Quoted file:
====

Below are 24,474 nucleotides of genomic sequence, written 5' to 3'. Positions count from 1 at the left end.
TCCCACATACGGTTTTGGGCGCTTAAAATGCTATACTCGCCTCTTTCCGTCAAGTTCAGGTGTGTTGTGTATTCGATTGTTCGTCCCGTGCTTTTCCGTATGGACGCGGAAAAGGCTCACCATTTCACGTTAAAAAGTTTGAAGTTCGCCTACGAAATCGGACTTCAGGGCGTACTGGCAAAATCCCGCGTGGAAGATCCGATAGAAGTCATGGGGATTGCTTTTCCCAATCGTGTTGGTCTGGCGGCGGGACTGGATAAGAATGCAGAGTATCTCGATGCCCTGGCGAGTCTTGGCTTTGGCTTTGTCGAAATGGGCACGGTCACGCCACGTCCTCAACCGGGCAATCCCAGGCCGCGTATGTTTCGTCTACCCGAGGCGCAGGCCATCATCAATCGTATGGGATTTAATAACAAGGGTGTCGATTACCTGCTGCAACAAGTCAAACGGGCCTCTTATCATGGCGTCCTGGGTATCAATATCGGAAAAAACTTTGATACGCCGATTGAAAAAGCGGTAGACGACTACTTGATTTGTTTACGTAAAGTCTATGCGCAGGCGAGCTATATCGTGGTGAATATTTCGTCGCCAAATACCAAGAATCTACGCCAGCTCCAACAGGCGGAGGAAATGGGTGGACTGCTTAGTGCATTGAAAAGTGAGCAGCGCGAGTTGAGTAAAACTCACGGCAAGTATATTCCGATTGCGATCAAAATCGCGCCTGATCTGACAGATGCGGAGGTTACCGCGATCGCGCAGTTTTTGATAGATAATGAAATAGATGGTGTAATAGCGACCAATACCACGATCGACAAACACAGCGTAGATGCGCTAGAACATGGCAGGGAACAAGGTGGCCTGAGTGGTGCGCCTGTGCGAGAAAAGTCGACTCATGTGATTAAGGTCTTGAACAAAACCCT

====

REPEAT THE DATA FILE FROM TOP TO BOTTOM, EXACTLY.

Below are 24,474 nucleotides of genomic sequence, written 5' to 3'. Positions count from 1 at the left end.
TCCCACATACGGTTTTGGGCGCTTAAAATGCTATACTCGCCTCTTTCCGTCAAGTTCAGGTGTGTTGTGTATTCGATTGTTCGTCCCGTGCTTTTCCGTATGGACGCGGAAAAGGCTCACCATTTCACGTTAAAAAGTTTGAAGTTCGCCTACGAAATCGGACTTCAGGGCGTACTGGCAAAATCCCGCGTGGAAGATCCGATAGAAGTCATGGGGATTGCTTTTCCCAATCGTGTTGGTCTGGCGGCGGGACTGGATAAGAATGCAGAGTATCTCGATGCCCTGGCGAGTCTTGGCTTTGGCTTTGTCGAAATGGGCACGGTCACGCCACGTCCTCAACCGGGCAATCCCAGGCCGCGTATGTTTCGTCTACCCGAGGCGCAGGCCATCATCAATCGTATGGGATTTAATAACAAGGGTGTCGATTACCTGCTGCAACAAGTCAAACGGGCCTCTTATCATGGCGTCCTGGGTATCAATATCGGAAAAAACTTTGATACGCCGATTGAAAAAGCGGTAGACGACTACTTGATTTGTTTACGTAAAGTCTATGCGCAGGCGAGCTATATCGTGGTGAATATTTCGTCGCCAAATACCAAGAATCTACGCCAGCTCCAACAGGCGGAGGAAATGGGTGGACTGCTTAGTGCATTGAAAAGTGAGCAGCGCGAGTTGAGTAAAACTCACGGCAAGTATATTCCGATTGCGATCAAAATCGCGCCTGATCTGACAGATGCGGAGGTTACCGCGATCGCGCAGTTTTTGATAGATAATGAAATAGATGGTGTAATAGCGACCAATACCACGATCGACAAACACAGCGTAGATGCGCTAGAACATGGCAGGGAACAAGGTGGCCTGAGTGGTGCGCCTGTGCGAGAAAAGTCGACTCATGTGATTAAGGTCTTGAACAAAACCCT